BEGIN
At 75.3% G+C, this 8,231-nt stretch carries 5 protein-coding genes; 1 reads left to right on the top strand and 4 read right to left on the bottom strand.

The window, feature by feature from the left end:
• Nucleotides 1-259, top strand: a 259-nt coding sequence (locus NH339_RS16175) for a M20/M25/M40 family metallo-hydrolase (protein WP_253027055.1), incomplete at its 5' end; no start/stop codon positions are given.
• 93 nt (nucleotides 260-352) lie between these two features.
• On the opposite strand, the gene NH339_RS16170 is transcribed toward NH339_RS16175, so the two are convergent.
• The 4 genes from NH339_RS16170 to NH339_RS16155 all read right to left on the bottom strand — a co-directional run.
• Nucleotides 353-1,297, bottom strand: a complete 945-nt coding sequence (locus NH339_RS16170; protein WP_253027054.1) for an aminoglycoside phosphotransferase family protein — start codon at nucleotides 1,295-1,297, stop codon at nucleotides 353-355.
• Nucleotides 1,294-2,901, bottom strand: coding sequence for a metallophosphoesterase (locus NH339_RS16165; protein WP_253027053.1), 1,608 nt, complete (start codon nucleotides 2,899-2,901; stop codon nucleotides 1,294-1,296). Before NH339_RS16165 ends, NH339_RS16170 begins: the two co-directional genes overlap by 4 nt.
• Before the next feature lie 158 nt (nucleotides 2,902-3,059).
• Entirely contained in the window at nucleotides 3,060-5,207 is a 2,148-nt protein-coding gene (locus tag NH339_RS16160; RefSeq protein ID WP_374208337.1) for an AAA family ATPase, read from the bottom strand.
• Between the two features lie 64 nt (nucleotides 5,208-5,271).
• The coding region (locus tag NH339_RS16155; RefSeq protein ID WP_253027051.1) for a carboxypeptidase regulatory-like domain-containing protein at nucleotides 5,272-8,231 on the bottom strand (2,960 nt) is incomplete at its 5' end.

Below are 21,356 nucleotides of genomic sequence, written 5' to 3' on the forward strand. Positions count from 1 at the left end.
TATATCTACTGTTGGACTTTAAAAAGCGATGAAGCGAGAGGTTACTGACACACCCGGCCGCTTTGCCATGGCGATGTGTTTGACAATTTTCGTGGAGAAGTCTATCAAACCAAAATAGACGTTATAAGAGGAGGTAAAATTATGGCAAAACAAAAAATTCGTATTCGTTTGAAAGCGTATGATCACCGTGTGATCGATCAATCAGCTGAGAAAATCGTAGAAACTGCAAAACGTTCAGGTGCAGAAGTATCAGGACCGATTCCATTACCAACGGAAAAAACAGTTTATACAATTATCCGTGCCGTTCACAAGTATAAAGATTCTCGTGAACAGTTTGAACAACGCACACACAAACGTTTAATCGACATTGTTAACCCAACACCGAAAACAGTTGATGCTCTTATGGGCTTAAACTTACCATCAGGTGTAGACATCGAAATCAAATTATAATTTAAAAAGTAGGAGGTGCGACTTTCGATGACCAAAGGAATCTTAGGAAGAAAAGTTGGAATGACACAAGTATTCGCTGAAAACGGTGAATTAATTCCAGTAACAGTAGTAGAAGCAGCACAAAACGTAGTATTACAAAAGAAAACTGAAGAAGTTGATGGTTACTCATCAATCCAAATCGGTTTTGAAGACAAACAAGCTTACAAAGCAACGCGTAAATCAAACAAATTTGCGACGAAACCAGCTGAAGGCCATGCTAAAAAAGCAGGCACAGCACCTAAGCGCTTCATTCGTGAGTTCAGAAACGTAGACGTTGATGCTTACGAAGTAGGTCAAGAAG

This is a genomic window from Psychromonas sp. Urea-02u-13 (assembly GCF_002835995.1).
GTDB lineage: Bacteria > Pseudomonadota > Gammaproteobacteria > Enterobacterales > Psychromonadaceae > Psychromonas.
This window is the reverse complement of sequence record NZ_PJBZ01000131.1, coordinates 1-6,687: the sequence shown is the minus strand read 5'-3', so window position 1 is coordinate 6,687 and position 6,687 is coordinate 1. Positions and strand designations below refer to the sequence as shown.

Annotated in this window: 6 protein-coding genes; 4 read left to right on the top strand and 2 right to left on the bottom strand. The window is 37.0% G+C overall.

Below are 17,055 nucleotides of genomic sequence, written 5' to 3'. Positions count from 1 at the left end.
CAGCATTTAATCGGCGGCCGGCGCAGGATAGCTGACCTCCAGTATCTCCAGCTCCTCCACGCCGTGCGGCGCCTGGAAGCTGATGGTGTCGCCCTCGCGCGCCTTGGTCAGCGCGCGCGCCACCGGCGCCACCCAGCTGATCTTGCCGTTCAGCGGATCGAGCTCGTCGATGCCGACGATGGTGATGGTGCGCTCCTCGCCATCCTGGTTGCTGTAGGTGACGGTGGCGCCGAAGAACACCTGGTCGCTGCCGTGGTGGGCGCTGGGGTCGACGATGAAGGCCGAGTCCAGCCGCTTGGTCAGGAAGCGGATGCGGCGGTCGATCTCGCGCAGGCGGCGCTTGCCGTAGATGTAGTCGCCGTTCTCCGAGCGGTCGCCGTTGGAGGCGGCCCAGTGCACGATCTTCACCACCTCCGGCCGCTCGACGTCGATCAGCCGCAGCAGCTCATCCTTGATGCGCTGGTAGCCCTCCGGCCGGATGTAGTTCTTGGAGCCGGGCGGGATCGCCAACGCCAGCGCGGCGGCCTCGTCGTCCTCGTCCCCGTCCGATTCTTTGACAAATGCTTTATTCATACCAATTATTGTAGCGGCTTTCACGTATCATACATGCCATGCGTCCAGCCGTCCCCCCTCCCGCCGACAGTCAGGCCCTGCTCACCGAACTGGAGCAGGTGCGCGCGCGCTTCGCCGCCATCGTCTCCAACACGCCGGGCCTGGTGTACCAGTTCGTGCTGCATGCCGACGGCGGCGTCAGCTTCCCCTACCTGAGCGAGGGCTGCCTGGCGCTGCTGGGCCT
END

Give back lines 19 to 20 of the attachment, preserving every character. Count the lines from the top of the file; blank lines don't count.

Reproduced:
Below are 17,055 nucleotides of genomic sequence, written 5' to 3'. Positions count from 1 at the left end.
CAGCATTTAATCGGCGGCCGGCGCAGGATAGCTGACCTCCAGTATCTCCAGCTCCTCCACGCCGTGCGGCGCCTGGAAGCTGATGGTGTCGCCCTCGCGCGCCTTGGTCAGCGCGCGCGCCACCGGCGCCACCCAGCTGATCTTGCCGTTCAGCGGATCGAGCTCGTCGATGCCGACGATGGTGATGGTGCGCTCCTCGCCATCCTGGTTGCTGTAGGTGACGGTGGCGCCGAAGAACACCTGGTCGCTGCCGTGGTGGGCGCTGGGGTCGACGATGAAGGCCGAGTCCAGCCGCTTGGTCAGGAAGCGGATGCGGCGGTCGATCTCGCGCAGGCGGCGCTTGCCGTAGATGTAGTCGCCGTTCTCCGAGCGGTCGCCGTTGGAGGCGGCCCAGTGCACGATCTTCACCACCTCCGGCCGCTCGACGTCGATCAGCCGCAGCAGCTCATCCTTGATGCGCTGGTAGCCCTCCGGCCGGATGTAGTTCTTGGAGCCGGGCGGGATCGCCAACGCCAGCGCGGCGGCCTCGTCGTCCTCGTCCCCGTCCGATTCTTTGACAAATGCTTTATTCATACCAATTATTGTAGCGGCTTTCACGTATCATACATGCCATGCGTCCAGCCGTCCCCCCTCCCGCCGACAGTCAGGCCCTGCTCACCGAACTGGAGCAGGTGCGCGCGCGCTTCGCCGCCATCGTCTCCAACACGCCGGGCCTGGTGTACCAGTTCGTGCTGCATGCCGACGGCGGCGTCAGCTTCCCCTACCTGAGCGAGGGCTGCCTGGCGCTGCTGGGCCT